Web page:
Acura Going All-In with New TLX

New sport sedan sees largest launch ever for struggling luxury brand.

by on Jul.14, 2014

The new 2015 Acura TLX targets the performance sport sedan market once a stronghold for the old Legend model.

Acura is playing its new TLX sports sedan like a winning poker hand, going all-in on the mid-range model it is launching for 2014.

It may not have any other choice. Despite the strong reception given the Honda subsidiary’s redesigned MDX sport-utility vehicle this year, Acura has continued to struggle with the rest of its line-up, its sedans, in particular, posting double-digit sales declines. But it’s confident that it finally has the right cards in place to ante up with the biggest launch campaign in its 30-year history.

Beyond the Headlines!

“We’re very excited about what the TLX will bring us,” said Mike Accavitti, the executive recently appointed to head Acura, which is gaining more independence from its parent brand in a bid to reverse years of weak sales.  Replacing the old TL model, Accavitti promised that the new TLX “is positioned in the sweet spot of the sedan market. It has the right stuff to put us back in the performance sedan game.”

Acura better hope so.

On the upside, the maker’s recently redesigned MDX has taken off with a vengeance, the SUV now the best-selling luxury three-row model ever. But a 68.4% jump in demand for the first half of 2014 wasn’t enough to offset the overall decline of the brand. In June, the MDX was up 27.7% while Acura, overall, was down 18.6% despite the growth of the overall U.S. market.

Mike Accavitti with a prototype Acura TLX at its preview during the 2014 Detroit Auto Show.

The entry-level ILX sedan, despite Acura’s high hopes, is off 22.1% for the year, and slipped 38.4% in June. And while the flagship RLX is up 33.3% for the year to date, it suffered a sharp 54.1% decline in June.

(The MDX sets an all-time SUV sales record. Click Here for more.)

For his part, Accavitti, a former Chrysler top exec, insists the numbers aren’t as bad as they might first appear. He insists the ILX “is doing its job,” bringing young buyers into the Acura brand for the first time. And the RLX, by opting for front-wheel- and all-wheel-drive, the Acura boss contends, is “a different solution” from the traditional premium luxury design that is showing “some positive momentum.”

But there is little doubt that the TLX will be the vehicle that could determine whether Acura can rise out of the lower tier of the luxury market. It will have to fill a void that Acura hasn’t been able to cover since dropping its once-beloved Legend sports sedan almost two decades ago.

(Acura lands two among top-ranked vehicles in new JD Power Initial Quality Study. Click Here for details.)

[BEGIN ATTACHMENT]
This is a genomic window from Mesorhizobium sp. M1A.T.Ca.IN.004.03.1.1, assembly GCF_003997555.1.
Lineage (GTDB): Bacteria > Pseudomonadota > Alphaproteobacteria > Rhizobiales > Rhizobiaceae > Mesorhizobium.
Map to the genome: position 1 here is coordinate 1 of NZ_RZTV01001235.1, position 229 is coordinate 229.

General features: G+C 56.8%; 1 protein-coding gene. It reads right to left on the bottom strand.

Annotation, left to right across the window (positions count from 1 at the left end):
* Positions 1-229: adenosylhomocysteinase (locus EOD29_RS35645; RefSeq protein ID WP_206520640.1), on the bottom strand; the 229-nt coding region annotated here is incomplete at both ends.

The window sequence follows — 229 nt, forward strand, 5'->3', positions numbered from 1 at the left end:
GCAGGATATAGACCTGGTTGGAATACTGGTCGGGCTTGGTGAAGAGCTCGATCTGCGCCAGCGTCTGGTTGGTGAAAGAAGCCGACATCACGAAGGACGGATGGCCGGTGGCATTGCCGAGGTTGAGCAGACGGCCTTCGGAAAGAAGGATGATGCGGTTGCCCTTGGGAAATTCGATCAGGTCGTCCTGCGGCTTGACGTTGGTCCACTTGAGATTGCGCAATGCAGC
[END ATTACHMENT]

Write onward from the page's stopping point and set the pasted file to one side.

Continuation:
The new TLX features a more sporty design language than older Acura products – but one that largely eliminates the much-derided, shield-like chrome “beak,” atop the grille of recent Acura models. The maker also promises a more sporty driving experience.

Sleek design, dynamic ride and handling, and an affordable price tag once worked in Acura’s favor, initially helping it carve out a unique niche as the first luxury brand from Japan. But it began to lose momentum when Toyota’s Lexus and Nissan’s Infiniti debuted in 1989, and hasn’t been able to take advantage of the overall surge in the U.S. luxury car market.

To get its message across, Accavitti promises the debut of the TLX will be backed by “the biggest marketing campaign in Acura history.”

It will also have a modest $30,995 base price – not including delivery charges – going for it.

There are plenty of skeptics who note that Acura was also boasting about the potential of the ILX and RLX models. While the MDX has delivered a winning hand it wasn’t enough to offset the rest of the brand’s problems. With sales of just 77,951 for the first half of 2014, Acura is well off the pace of last year, when it sold a total of 165,436 vehicles in the U.S. From January to June it sold less than half the volume of segment leader BMW, at 157,382 vehicles, and fell short of even Audi and Cadillac, the latter maker battling its own slump.

(Cadillac lures Infiniti boss Johan de Nysschen to Detroit as its new global brand chief. Click Here for the full story.)

While the TLX will get a lavish send-off, expect to see the maker shift attention later this year to another new offering, the reborn NSX supercar.  With its unique three-motor hybrid drive paired with a turbocharged V-6, Acura is betting NSX will be the halo car it also needs.

The supercar “will be a great image contributor,” says Accavitti, adding that it “will get consumers back singing the praises of Acura.

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